Chinese language social media community Sina Weibo has backtracked from a controversial homosexual content material ban after an enormous outcry.
Final Friday the microblogging platform mentioned that posts associated to homosexuality can be taken down.
It prompted a deluge of posts from outraged netizens protesting in opposition to the choice. On Monday, Sina Weibo mentioned it might reverse the ban.
Typically described as China’s reply to Twitter, Sina Weibo is likely one of the hottest social networks within the nation.
Final Friday Sina Weibo made a shock announcement that it was launching a “clean-up marketing campaign”.
It mentioned that for the subsequent three months, the platform would take away content material together with pictures, movies, textual content and cartoons that had been associated to pornography, violence, or homosexuality.
“That is to additional guarantee a transparent and harmonious society and setting,” the community mentioned in its assertion, including that it had already scrubbed greater than 50,000 posts by then.
Sina Weibo mentioned it was initiating the clean-up due to stricter web legal guidelines put in place final 12 months, nevertheless it didn’t clarify why it was solely performing now.
Chinese language authorities have launched into a marketing campaign in recent times aimed toward purging web content material that it deems inappropriate.
By early Monday morning, probably the most censored search time period on Weibo was “homosexuality”, in response to censorship tracker FreeWeibo.
How did netizens react?
Over the weekend many within the LGBT neighborhood took to the community to protest in opposition to the choice, utilizing hashtags similar to #IAmGay# and #ScumbagSinaHelloIAmGay#.
Some tried testing the ban and uploaded photos of themselves with companions or homosexual mates or family members.
Amongst them was LGBT rights activist Pu Chunmei, whose impassioned publish accompanied with photos of her along with her homosexual son shortly went viral.
“My son and I really like our nation… we’re proud to be Chinese language!” she mentioned. “However right now I noticed the announcement by Sina Weibo…as a supply of stories, it’s discriminating and attacking minorities, and that is violence!”
One other widely-shared publish was of an undated video displaying a social experiment the place homosexual volunteers stood on the street inviting passers-by to hug them. The poster claimed the unique video had been taken down, and mentioned “right now I could not assist myself however publish this once more”.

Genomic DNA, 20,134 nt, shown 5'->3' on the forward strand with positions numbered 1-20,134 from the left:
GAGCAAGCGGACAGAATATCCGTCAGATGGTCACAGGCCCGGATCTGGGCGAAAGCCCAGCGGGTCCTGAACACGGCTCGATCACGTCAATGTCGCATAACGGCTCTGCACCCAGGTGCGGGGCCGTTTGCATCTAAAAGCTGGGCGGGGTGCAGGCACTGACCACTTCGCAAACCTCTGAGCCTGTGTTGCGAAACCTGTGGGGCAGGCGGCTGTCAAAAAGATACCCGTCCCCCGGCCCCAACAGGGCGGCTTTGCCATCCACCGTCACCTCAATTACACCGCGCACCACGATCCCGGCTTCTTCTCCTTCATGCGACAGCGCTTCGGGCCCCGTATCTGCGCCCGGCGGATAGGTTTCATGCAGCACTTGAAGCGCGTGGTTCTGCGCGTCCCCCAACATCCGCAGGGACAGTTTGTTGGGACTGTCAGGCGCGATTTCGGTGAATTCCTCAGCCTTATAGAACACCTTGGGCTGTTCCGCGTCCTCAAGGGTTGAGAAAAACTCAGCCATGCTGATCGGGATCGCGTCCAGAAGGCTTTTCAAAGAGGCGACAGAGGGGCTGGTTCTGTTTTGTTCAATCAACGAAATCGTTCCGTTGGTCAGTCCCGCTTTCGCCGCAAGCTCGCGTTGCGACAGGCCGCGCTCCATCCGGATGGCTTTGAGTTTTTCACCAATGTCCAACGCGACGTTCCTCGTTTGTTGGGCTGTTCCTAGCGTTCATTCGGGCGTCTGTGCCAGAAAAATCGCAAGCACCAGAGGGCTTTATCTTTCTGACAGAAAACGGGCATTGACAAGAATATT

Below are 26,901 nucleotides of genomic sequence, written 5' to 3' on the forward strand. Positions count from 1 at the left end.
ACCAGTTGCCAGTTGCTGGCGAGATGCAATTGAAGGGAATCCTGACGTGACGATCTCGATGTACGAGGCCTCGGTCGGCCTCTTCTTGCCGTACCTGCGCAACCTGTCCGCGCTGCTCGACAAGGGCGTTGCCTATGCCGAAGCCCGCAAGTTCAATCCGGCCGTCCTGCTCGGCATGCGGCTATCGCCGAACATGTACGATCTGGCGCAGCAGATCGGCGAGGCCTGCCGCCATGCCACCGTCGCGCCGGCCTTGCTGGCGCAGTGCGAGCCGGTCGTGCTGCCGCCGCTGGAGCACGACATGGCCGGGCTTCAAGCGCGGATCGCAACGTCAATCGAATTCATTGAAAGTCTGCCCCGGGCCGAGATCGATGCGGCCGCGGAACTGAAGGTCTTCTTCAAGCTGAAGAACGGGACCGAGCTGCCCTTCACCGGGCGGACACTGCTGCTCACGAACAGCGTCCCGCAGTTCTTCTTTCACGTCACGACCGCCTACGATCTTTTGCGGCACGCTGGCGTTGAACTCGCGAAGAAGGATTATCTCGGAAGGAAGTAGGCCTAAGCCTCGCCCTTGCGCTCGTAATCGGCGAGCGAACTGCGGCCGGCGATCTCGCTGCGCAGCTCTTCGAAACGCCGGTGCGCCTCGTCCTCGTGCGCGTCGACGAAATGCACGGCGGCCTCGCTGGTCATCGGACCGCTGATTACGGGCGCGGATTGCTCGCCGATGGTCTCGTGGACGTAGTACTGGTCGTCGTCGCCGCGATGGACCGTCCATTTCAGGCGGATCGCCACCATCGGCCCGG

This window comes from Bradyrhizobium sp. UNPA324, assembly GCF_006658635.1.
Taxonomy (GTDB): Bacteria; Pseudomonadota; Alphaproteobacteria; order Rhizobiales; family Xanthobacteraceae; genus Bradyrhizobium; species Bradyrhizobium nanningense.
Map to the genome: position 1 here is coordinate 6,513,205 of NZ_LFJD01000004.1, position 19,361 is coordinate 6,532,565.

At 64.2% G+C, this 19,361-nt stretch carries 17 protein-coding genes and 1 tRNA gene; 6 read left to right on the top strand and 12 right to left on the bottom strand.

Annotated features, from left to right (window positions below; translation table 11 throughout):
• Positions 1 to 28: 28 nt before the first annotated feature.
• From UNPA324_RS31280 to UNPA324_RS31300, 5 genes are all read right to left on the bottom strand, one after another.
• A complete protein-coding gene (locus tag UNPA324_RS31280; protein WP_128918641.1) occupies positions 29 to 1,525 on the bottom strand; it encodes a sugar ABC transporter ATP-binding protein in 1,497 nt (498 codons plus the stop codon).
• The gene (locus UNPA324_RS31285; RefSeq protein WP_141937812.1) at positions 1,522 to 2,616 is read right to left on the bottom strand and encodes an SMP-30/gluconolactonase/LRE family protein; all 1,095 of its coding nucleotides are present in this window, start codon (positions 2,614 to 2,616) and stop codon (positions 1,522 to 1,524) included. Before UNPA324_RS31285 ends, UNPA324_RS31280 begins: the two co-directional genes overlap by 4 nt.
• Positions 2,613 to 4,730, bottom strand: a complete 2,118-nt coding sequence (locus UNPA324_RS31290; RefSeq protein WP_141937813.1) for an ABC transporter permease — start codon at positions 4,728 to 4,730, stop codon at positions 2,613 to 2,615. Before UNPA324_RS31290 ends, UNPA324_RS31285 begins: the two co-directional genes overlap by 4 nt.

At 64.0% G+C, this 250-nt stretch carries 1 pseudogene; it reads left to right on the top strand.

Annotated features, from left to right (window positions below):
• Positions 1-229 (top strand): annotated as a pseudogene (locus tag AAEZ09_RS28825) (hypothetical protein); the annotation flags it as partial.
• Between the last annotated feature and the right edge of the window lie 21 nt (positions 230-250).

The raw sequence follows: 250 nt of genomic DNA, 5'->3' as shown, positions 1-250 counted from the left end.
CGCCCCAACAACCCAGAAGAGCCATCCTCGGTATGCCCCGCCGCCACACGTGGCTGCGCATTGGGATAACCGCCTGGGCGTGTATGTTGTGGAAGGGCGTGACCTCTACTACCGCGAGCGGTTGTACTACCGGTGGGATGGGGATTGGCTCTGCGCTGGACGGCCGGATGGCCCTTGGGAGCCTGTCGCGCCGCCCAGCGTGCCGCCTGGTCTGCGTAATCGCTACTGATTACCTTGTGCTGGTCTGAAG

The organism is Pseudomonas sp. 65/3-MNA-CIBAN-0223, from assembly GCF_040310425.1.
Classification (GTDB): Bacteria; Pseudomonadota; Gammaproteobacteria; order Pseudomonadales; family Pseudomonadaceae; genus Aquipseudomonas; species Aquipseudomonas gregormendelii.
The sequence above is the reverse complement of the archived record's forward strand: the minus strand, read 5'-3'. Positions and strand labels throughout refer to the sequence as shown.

As of early Monday morning many such posts had been nonetheless on-line, as censors appeared to wrestle to maintain up with the deluge.
Then Sina Weibo made one other announcement: it mentioned its clean-up would “not apply to gay content material”.
“We thank everybody for his or her dialogue and options,” the corporate added.
Netizens cheered the reversal. “There’s completely nothing incorrect with being gay…we hope that Weibo is not going to perpetrate such discrimination sooner or later,” mentioned one consumer.
What’s China’s stance on LGBT rights?
Homosexuality was decriminalised greater than 20 years in the past. Conservative attitudes nonetheless prevail in lots of components of the nation, however that has not stopped the LGBT neighborhood and activists from having a robust and vibrant presence.
However in current months, some started to concern that this presence was beginning to be curtailed by conservative forces.
Some noticed the Sina Weibo ban as half of a bigger development of sidelining the LGBT neighborhood, together with a transfer final 12 months by an official media watchdog that deemed gay content material as “pornographic and vulgar”.
The official Chinese language authorities response has at all times been “neither supportive nor in opposition to” homosexuality, the place it “doesn’t promote” LGBT rights, activist Li Tingting instructed BBC Chinese language.
There was no official response from the Chinese language authorities to Sina Weibo’s preliminary ban, nor to the following reversal.
Further reporting by Gwyneth Ho.